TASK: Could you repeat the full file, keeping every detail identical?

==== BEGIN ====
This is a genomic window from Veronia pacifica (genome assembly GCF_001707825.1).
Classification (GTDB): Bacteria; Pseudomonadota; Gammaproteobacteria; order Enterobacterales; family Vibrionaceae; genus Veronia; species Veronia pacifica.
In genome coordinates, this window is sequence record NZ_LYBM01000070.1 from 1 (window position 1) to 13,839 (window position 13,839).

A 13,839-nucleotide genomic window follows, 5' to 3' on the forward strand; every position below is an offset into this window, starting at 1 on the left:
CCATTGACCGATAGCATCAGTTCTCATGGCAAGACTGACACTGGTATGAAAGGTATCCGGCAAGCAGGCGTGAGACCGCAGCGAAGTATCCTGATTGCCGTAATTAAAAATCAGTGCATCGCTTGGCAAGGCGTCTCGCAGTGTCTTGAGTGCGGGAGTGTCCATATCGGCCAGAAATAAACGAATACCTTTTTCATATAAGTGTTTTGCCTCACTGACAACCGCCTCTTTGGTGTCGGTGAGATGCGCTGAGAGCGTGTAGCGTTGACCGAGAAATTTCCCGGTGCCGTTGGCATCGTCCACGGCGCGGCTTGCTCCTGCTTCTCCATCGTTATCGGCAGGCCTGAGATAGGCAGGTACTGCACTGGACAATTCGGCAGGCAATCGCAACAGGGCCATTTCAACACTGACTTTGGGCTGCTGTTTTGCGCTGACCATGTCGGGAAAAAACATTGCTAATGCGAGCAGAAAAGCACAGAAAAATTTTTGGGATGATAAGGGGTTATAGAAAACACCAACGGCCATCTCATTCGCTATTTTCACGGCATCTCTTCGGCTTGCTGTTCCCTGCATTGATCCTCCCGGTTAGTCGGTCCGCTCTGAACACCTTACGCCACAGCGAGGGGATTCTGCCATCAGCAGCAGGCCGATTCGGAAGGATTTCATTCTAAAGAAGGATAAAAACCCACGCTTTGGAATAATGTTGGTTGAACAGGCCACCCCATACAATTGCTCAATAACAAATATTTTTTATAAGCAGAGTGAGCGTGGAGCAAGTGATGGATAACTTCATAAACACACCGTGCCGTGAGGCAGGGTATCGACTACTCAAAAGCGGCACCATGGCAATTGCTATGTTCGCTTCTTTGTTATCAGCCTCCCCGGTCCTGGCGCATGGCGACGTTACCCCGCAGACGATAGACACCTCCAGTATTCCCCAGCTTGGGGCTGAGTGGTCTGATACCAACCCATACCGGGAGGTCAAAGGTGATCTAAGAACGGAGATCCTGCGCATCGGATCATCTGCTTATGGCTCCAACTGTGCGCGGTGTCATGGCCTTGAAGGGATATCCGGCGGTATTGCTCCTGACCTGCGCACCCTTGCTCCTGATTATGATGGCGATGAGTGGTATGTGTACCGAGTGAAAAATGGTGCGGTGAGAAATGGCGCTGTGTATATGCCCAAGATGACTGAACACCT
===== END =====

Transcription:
This is a genomic window from Veronia pacifica (genome assembly GCF_001707825.1).
Classification (GTDB): Bacteria; Pseudomonadota; Gammaproteobacteria; order Enterobacterales; family Vibrionaceae; genus Veronia; species Veronia pacifica.
In genome coordinates, this window is sequence record NZ_LYBM01000070.1 from 1 (window position 1) to 13,839 (window position 13,839).

A 13,839-nucleotide genomic window follows, 5' to 3' on the forward strand; every position below is an offset into this window, starting at 1 on the left:
CCATTGACCGATAGCATCAGTTCTCATGGCAAGACTGACACTGGTATGAAAGGTATCCGGCAAGCAGGCGTGAGACCGCAGCGAAGTATCCTGATTGCCGTAATTAAAAATCAGTGCATCGCTTGGCAAGGCGTCTCGCAGTGTCTTGAGTGCGGGAGTGTCCATATCGGCCAGAAATAAACGAATACCTTTTTCATATAAGTGTTTTGCCTCACTGACAACCGCCTCTTTGGTGTCGGTGAGATGCGCTGAGAGCGTGTAGCGTTGACCGAGAAATTTCCCGGTGCCGTTGGCATCGTCCACGGCGCGGCTTGCTCCTGCTTCTCCATCGTTATCGGCAGGCCTGAGATAGGCAGGTACTGCACTGGACAATTCGGCAGGCAATCGCAACAGGGCCATTTCAACACTGACTTTGGGCTGCTGTTTTGCGCTGACCATGTCGGGAAAAAACATTGCTAATGCGAGCAGAAAAGCACAGAAAAATTTTTGGGATGATAAGGGGTTATAGAAAACACCAACGGCCATCTCATTCGCTATTTTCACGGCATCTCTTCGGCTTGCTGTTCCCTGCATTGATCCTCCCGGTTAGTCGGTCCGCTCTGAACACCTTACGCCACAGCGAGGGGATTCTGCCATCAGCAGCAGGCCGATTCGGAAGGATTTCATTCTAAAGAAGGATAAAAACCCACGCTTTGGAATAATGTTGGTTGAACAGGCCACCCCATACAATTGCTCAATAACAAATATTTTTTATAAGCAGAGTGAGCGTGGAGCAAGTGATGGATAACTTCATAAACACACCGTGCCGTGAGGCAGGGTATCGACTACTCAAAAGCGGCACCATGGCAATTGCTATGTTCGCTTCTTTGTTATCAGCCTCCCCGGTCCTGGCGCATGGCGACGTTACCCCGCAGACGATAGACACCTCCAGTATTCCCCAGCTTGGGGCTGAGTGGTCTGATACCAACCCATACCGGGAGGTCAAAGGTGATCTAAGAACGGAGATCCTGCGCATCGGATCATCTGCTTATGGCTCCAACTGTGCGCGGTGTCATGGCCTTGAAGGGATATCCGGCGGTATTGCTCCTGACCTGCGCACCCTTGCTCCTGATTATGATGGCGATGAGTGGTATGTGTACCGAGTGAAAAATGGTGCGGTGAGAAATGGCGCTGTGTATATGCCCAAGATGACTGAACACCT